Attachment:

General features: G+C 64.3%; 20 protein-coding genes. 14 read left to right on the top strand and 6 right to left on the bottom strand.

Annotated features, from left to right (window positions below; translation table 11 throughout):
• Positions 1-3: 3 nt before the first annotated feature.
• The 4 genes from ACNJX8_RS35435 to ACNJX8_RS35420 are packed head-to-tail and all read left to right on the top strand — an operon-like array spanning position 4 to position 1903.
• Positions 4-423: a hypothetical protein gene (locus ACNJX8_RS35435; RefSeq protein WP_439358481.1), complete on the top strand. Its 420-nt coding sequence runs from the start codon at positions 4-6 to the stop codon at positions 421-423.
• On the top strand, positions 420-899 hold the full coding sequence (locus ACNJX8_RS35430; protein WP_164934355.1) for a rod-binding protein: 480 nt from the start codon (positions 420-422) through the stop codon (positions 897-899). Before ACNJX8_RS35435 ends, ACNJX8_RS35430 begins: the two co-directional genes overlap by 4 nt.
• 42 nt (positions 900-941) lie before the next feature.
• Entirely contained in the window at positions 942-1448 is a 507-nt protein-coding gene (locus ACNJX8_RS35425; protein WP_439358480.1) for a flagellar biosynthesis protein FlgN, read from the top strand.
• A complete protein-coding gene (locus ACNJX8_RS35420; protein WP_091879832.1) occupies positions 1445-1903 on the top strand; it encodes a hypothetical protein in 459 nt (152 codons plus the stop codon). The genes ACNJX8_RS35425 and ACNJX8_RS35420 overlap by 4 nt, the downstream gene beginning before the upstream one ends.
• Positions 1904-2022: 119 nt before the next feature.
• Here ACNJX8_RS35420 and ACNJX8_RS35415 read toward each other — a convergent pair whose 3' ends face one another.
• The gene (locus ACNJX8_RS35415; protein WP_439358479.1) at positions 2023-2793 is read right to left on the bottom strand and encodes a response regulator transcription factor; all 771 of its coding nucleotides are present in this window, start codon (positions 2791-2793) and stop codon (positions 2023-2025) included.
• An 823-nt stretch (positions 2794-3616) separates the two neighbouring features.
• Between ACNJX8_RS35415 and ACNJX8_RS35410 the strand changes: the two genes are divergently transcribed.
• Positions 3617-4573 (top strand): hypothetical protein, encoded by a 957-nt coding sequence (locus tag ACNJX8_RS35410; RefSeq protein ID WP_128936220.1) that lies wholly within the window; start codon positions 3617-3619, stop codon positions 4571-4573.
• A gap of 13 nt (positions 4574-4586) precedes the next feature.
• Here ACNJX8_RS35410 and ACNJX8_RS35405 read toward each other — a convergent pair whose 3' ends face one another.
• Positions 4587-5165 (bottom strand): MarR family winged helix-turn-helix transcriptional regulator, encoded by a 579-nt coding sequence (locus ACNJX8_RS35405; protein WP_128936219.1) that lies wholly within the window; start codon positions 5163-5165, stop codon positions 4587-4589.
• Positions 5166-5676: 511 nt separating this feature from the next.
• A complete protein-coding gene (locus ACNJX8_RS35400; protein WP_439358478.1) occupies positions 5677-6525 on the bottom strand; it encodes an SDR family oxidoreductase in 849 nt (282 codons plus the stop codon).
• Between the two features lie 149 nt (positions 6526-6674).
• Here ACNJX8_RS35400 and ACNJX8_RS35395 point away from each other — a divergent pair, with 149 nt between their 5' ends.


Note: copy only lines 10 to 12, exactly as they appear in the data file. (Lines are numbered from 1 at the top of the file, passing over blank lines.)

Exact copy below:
• Positions 1904-2022: 119 nt before the next feature.
• Here ACNJX8_RS35420 and ACNJX8_RS35415 read toward each other — a convergent pair whose 3' ends face one another.
• The gene (locus ACNJX8_RS35415; protein WP_439358479.1) at positions 2023-2793 is read right to left on the bottom strand and encodes a response regulator transcription factor; all 771 of its coding nucleotides are present in this window, start codon (positions 2791-2793) and stop codon (positions 2023-2025) included.